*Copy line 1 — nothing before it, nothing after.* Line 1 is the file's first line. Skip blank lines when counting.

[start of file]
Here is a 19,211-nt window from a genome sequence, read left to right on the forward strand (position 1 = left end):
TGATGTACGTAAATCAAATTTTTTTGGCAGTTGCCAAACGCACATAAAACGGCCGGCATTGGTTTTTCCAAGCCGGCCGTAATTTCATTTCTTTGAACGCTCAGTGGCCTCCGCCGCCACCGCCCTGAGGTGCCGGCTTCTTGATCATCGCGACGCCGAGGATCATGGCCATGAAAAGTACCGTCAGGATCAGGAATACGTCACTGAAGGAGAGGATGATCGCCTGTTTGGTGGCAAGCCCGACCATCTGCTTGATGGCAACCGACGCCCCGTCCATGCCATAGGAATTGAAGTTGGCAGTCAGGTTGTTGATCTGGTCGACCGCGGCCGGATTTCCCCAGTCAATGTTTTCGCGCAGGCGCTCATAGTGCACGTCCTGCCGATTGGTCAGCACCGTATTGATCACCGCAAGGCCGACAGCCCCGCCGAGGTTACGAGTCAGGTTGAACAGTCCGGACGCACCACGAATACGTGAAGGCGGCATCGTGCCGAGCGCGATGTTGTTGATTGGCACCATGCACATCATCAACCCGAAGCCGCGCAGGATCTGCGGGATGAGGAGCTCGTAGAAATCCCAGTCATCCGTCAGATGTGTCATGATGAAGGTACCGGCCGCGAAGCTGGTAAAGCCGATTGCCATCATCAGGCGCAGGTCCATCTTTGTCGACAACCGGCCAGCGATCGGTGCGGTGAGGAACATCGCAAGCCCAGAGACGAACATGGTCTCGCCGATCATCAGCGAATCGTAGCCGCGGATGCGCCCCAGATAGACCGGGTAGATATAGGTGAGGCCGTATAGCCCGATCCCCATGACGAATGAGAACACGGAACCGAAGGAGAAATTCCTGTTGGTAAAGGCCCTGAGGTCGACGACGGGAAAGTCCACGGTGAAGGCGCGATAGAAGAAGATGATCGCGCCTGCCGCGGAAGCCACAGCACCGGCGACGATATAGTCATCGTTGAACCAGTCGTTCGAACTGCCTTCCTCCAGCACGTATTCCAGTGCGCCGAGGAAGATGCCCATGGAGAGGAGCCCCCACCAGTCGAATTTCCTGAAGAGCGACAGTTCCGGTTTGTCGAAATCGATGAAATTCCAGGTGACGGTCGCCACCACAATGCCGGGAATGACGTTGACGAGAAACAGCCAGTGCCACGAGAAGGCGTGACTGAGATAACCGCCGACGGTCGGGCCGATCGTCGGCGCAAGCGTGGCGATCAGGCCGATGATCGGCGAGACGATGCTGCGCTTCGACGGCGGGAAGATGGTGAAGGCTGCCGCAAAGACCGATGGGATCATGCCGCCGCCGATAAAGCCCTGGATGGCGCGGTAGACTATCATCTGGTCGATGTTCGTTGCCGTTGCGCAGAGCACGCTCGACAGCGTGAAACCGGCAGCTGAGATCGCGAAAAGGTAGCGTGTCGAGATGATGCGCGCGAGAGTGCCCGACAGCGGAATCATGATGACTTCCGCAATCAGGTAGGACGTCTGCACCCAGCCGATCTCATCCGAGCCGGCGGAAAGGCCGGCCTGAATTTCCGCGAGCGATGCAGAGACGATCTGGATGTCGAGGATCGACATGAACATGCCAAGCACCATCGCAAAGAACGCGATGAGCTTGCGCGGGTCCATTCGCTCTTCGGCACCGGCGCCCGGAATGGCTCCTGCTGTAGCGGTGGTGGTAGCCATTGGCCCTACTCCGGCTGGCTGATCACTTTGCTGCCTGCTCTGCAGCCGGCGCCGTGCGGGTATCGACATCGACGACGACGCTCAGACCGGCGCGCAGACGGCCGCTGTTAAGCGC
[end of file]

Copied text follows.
Here is a 19,211-nt window from a genome sequence, read left to right on the forward strand (position 1 = left end):